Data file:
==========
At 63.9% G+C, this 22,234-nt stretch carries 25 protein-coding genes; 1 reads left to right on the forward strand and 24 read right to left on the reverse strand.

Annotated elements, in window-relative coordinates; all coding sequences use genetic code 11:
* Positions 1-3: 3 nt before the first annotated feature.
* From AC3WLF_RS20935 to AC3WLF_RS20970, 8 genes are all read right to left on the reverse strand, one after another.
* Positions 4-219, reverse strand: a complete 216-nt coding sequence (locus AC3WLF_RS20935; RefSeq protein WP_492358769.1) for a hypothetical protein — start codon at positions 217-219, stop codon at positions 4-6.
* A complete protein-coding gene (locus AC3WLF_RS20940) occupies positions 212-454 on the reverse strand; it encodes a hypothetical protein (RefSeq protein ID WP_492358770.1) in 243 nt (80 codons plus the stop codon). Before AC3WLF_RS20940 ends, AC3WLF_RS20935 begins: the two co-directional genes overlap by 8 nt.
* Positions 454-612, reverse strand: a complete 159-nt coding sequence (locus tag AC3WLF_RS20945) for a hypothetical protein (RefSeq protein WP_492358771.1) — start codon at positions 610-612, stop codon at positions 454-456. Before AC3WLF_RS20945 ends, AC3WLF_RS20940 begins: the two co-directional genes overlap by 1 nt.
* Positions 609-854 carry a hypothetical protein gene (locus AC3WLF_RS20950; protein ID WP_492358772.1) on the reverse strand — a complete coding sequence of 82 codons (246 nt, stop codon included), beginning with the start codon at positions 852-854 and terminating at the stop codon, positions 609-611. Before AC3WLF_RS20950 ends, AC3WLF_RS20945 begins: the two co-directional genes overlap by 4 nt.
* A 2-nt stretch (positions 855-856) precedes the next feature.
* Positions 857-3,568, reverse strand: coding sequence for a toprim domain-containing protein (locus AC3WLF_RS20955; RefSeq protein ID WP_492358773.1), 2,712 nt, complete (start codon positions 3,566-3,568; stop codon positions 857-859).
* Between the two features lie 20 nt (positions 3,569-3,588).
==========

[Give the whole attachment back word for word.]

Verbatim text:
At 63.9% G+C, this 22,234-nt stretch carries 25 protein-coding genes; 1 reads left to right on the forward strand and 24 read right to left on the reverse strand.

Annotated elements, in window-relative coordinates; all coding sequences use genetic code 11:
* Positions 1-3: 3 nt before the first annotated feature.
* From AC3WLF_RS20935 to AC3WLF_RS20970, 8 genes are all read right to left on the reverse strand, one after another.
* Positions 4-219, reverse strand: a complete 216-nt coding sequence (locus AC3WLF_RS20935; RefSeq protein WP_492358769.1) for a hypothetical protein — start codon at positions 217-219, stop codon at positions 4-6.
* A complete protein-coding gene (locus AC3WLF_RS20940) occupies positions 212-454 on the reverse strand; it encodes a hypothetical protein (RefSeq protein ID WP_492358770.1) in 243 nt (80 codons plus the stop codon). Before AC3WLF_RS20940 ends, AC3WLF_RS20935 begins: the two co-directional genes overlap by 8 nt.
* Positions 454-612, reverse strand: a complete 159-nt coding sequence (locus tag AC3WLF_RS20945) for a hypothetical protein (RefSeq protein WP_492358771.1) — start codon at positions 610-612, stop codon at positions 454-456. Before AC3WLF_RS20945 ends, AC3WLF_RS20940 begins: the two co-directional genes overlap by 1 nt.
* Positions 609-854 carry a hypothetical protein gene (locus AC3WLF_RS20950; protein ID WP_492358772.1) on the reverse strand — a complete coding sequence of 82 codons (246 nt, stop codon included), beginning with the start codon at positions 852-854 and terminating at the stop codon, positions 609-611. Before AC3WLF_RS20950 ends, AC3WLF_RS20945 begins: the two co-directional genes overlap by 4 nt.
* A 2-nt stretch (positions 855-856) precedes the next feature.
* Positions 857-3,568, reverse strand: coding sequence for a toprim domain-containing protein (locus AC3WLF_RS20955; RefSeq protein ID WP_492358773.1), 2,712 nt, complete (start codon positions 3,566-3,568; stop codon positions 857-859).
* Between the two features lie 20 nt (positions 3,569-3,588).